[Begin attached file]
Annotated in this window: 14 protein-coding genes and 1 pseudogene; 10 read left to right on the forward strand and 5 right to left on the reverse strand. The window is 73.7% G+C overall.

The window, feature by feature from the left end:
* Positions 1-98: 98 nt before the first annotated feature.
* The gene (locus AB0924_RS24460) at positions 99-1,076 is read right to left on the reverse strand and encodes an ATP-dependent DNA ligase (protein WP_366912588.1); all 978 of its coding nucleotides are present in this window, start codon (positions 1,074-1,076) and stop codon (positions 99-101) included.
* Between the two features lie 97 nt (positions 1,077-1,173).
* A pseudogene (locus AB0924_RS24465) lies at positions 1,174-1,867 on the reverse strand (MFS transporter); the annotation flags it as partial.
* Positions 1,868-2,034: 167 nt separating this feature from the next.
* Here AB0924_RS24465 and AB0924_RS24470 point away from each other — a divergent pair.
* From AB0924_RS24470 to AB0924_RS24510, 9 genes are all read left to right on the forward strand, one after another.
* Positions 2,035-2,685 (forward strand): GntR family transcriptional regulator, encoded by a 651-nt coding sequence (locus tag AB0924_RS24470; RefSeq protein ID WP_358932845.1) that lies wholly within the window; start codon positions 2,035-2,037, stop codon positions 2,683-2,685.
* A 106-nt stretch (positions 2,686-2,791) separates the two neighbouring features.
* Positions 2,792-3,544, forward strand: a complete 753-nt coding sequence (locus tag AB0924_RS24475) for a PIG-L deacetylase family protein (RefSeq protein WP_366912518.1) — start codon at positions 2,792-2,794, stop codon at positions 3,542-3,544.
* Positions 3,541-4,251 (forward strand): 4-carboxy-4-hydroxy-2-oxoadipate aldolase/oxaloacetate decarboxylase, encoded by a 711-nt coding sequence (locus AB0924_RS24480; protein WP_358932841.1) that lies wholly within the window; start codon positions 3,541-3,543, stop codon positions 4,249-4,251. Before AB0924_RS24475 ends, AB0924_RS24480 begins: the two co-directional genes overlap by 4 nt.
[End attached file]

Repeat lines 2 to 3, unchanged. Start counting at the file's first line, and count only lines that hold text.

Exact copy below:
The window, feature by feature from the left end:
* Positions 1-98: 98 nt before the first annotated feature.